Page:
1963 Ford Cortina "Green Goddess"
The most original first-gen Cortina you’ll ever find anywhereby Jonathan Lopez, on
Originally revealed in October of 1962, just a couple weeks away from the London Motor Show, Ford brought the Cortina to the masses as an affordable, cheap-to-produce, and cheap-to-run compact. Ford produced the Cortina for two decades, between 1962 and 1982, putting out five generations in that timespan. Thanks to its easily accessible pricing and promotion in films like Carry on Cabby, the Cortina was immensely popular, becoming England’s best-selling car in the ‘70s. The first generation alone sold over a million units, and the Cortina still enjoys a widespread enthusiast movement in the U.K. Now, there’s an outrageously well-maintained first-gen Cortina going up for auction, and it’s got less than 20,000 miles on the odometer, original everything, and looks like it just rolled out from the factory this morning.
This green old-school four-door comes in the top-spec 1500 GT trim from the 1963 model year, and it’s going under the hammer at the Historics at Brooklands classic car auction, near Weybridge, England, later next month. On average, the “Green Goddess” has traveled just a mile a day in the 53 years it’s been on the road, and should tempt any collector looking to get his hands on a British Ford classic.
Continue reading to learn more about the Ford Cortina “Green Goddess.”
1963 Ford Cortina "Green Goddess"
The first-generation Ford Cortina was offered in a variety of body styles, including a two-door saloon, five-door wagon, and this – a four-door sedan. The man behind the look is Roy Brown Jr., an American car designer who also penned the Ford Zephyr and the 1955 Lincoln Futura (a.k.a., the Batmobile).
The design is classic three box, all tradition and sleek lines, a piece of work that’s very clearly from the early ‘60s.
The design is classic three box, all tradition and sleek lines, a piece of work that’s very clearly from the early ‘60s. The most interesting section is the front fascia, where round headlights get a chrome surround, and the grille offers squared mesh. There are rectangular ancillary lights, and oval corner lamps. The bumper is a solid piece of polished metal, while a raised strip on the hood suggests just a hint of sportiness.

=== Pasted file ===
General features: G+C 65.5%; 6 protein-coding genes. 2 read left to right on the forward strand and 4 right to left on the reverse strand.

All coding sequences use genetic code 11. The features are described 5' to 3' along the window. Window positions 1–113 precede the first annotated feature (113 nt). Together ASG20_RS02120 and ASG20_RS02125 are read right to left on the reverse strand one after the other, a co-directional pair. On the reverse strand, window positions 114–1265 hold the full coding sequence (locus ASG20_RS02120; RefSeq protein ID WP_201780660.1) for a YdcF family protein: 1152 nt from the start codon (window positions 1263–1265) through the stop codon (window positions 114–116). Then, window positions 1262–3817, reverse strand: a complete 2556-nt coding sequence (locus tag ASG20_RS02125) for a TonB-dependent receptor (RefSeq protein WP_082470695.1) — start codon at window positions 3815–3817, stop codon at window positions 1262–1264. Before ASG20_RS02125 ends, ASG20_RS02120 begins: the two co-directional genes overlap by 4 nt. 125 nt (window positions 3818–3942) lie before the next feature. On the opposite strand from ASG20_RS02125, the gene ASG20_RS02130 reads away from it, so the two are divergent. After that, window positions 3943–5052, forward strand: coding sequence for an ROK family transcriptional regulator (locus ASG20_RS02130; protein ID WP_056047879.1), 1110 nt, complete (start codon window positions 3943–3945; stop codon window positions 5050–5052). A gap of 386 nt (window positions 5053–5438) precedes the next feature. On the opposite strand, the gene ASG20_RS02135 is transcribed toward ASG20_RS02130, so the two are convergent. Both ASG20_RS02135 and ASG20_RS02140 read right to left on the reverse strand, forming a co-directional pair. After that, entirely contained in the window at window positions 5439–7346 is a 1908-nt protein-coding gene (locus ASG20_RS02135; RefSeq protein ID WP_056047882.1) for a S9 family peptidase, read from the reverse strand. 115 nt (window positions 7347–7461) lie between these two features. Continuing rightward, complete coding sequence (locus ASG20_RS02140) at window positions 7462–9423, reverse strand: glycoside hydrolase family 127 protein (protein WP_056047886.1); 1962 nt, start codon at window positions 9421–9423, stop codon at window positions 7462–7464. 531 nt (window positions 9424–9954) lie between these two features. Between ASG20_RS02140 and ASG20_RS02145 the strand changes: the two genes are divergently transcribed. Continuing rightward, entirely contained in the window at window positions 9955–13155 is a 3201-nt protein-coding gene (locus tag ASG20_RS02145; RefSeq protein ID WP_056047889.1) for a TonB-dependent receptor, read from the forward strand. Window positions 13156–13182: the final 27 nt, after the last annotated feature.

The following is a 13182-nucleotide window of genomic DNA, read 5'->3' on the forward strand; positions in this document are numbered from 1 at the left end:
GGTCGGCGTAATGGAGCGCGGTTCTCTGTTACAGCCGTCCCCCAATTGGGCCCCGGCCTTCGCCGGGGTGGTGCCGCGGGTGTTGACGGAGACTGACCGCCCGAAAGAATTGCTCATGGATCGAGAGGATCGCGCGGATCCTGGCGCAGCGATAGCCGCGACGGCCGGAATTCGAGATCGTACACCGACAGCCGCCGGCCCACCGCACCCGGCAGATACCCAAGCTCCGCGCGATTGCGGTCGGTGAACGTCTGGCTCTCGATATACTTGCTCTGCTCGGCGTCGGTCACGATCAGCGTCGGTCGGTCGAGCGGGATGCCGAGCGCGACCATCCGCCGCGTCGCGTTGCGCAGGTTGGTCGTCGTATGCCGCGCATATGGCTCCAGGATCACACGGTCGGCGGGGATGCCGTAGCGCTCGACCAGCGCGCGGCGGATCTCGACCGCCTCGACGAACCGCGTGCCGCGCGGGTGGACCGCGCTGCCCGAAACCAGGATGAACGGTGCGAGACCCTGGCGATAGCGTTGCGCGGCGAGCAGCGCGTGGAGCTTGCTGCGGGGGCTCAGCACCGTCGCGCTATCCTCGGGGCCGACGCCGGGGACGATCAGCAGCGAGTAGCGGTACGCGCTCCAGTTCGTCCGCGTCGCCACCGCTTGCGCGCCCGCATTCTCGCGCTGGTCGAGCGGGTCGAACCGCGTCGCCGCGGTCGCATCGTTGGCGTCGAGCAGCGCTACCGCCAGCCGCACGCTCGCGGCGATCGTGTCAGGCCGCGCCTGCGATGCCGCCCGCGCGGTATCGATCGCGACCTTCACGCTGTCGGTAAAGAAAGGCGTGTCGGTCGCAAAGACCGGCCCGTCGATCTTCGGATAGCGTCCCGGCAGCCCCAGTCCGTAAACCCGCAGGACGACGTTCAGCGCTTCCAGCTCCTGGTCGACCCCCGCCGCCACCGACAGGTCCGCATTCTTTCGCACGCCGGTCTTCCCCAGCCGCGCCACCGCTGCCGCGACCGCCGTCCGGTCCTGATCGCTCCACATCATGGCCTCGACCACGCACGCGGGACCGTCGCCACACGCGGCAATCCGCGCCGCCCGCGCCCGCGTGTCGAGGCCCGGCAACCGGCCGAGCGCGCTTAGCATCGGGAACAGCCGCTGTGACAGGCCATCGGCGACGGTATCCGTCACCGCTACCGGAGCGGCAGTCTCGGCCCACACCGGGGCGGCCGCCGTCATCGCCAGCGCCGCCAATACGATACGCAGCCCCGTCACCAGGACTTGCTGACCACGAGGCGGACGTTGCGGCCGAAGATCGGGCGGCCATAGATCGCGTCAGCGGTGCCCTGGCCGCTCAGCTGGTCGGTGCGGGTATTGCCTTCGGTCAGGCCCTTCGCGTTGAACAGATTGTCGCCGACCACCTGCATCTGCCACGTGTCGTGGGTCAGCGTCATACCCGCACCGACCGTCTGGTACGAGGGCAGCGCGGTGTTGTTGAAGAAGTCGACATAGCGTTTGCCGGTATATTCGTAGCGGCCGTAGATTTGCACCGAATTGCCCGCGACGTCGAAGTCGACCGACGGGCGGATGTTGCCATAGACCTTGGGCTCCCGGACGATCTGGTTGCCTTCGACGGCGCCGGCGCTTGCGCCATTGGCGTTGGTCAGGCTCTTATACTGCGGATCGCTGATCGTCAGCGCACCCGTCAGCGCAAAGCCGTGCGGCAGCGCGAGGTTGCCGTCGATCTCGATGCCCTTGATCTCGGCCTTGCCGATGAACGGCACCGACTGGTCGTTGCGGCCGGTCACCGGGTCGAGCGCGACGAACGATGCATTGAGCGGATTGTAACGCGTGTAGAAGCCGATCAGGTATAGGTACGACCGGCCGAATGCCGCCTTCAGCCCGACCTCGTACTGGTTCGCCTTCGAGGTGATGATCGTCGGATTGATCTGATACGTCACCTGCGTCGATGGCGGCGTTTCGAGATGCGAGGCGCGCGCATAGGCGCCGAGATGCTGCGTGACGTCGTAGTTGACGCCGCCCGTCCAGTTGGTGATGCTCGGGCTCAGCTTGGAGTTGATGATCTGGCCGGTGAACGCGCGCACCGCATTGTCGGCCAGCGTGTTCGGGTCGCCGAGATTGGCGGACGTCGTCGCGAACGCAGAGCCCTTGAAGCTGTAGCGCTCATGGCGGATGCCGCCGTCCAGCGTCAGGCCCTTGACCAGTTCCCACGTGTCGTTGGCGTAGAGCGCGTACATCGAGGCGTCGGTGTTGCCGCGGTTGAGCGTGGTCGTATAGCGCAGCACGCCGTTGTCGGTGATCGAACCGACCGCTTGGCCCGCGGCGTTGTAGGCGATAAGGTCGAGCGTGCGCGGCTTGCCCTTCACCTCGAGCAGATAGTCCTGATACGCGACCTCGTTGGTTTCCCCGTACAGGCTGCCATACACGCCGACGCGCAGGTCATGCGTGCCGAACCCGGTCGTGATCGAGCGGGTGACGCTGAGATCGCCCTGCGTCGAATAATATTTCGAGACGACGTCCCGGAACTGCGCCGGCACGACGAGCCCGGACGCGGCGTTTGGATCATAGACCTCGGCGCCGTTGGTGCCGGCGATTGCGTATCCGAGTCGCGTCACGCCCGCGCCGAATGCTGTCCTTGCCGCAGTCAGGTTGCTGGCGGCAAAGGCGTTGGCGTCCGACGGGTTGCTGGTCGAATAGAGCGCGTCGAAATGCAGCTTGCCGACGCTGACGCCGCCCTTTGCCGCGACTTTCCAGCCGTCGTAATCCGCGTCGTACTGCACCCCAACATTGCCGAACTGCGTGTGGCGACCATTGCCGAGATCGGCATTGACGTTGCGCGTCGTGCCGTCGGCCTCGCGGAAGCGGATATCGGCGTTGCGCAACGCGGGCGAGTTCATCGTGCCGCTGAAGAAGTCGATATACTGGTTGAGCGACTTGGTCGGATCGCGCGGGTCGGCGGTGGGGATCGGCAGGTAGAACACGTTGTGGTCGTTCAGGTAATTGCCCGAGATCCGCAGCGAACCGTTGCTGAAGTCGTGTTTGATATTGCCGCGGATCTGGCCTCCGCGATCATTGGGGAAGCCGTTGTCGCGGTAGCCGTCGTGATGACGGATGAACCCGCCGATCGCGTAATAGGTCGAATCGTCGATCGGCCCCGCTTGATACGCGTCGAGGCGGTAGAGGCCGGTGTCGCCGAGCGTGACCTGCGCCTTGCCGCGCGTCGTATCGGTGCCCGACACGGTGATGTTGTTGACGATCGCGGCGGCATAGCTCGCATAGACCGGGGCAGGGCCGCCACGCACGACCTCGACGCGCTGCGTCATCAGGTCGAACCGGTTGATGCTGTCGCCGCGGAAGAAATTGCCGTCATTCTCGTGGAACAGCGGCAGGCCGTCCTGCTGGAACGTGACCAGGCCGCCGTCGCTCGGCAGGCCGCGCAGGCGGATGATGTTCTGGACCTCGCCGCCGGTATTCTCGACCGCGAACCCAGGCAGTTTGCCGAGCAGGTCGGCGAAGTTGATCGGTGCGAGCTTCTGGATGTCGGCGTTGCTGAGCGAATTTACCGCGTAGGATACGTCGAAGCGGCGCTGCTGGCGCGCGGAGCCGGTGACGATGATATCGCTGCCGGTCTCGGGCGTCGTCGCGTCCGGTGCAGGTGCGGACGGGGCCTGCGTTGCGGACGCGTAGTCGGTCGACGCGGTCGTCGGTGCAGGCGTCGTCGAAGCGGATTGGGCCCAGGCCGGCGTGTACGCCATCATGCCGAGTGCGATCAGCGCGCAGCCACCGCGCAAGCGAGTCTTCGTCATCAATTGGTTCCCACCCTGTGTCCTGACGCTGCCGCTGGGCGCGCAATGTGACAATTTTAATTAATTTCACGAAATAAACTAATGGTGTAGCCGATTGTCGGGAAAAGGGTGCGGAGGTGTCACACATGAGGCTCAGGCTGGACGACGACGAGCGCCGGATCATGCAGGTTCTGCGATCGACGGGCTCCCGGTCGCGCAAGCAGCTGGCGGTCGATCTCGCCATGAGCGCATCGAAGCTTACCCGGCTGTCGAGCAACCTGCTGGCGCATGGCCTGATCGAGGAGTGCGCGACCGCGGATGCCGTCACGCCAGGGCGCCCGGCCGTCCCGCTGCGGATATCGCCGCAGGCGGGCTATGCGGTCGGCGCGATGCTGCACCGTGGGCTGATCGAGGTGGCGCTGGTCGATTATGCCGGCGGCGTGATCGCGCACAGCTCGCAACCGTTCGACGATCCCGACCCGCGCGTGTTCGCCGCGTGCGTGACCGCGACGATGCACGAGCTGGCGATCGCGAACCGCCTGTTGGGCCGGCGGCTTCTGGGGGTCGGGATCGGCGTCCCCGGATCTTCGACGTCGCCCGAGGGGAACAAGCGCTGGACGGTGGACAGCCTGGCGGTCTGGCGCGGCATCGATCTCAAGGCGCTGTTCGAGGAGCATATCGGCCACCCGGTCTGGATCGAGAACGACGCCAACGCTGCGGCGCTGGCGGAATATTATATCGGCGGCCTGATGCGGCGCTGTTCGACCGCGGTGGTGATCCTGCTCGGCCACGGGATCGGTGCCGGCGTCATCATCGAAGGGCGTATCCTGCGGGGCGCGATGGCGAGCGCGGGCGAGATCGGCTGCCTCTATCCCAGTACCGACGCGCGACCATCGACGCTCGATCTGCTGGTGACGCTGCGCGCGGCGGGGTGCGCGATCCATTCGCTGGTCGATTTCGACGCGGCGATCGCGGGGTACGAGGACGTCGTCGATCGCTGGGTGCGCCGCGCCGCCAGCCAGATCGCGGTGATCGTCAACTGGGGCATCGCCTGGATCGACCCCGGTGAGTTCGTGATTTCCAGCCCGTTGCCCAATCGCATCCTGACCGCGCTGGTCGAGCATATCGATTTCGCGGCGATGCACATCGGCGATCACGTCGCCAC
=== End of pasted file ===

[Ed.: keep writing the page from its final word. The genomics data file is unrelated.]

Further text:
In profile, the Cortina is straight as an arrow. The roofline is slightly angled into the rear cargo area, but not really enough to offset the overall boxiness. Towards the rear, the fenders hide the top portions of the tires.
Finally, the rear end is pointed slightly at the edges, while the taillights are divided into three sections by more chrome. The rear bumper echoes the front in its design, and a single exhaust tip is located on the left-hand side.
This particular Cortina is painted in Goodwood Green, a hue that lends it the “Green Goddess” nickname.
|Wheelbase||2,489 mm (98 Inches)|
|Length||4,274 mm (168.25 Inches)|
|Width||1,588 mm (62.5 Inches)|
|Height||1,435 mm (56.5 Inches)|
The interior of the “Green Goddess” is remarkably fresh, and looks totally free of wear, including in the carpeting, seats, and trim – pretty incredible when you consider it’s been on the road for over five decades.
The upholstery is finished in beige, which extends across the seats, door panels, and up and over the dash, even making its way onto the steering column. Metal sections are finished in the same green color as the exterior.
Standout features include an “early strip speedometer” located behind the steering wheel, as well as a “pod-mounted” tachometer located on the left of the steering column, which goes up to 7,000 rpm. The steering wheel is a period-correct Le Leston Grand Prix unit, but the original steering wheel is included with the car. The original tools and jack are also included with car, all of which are polished and show no imperfections whatsoever.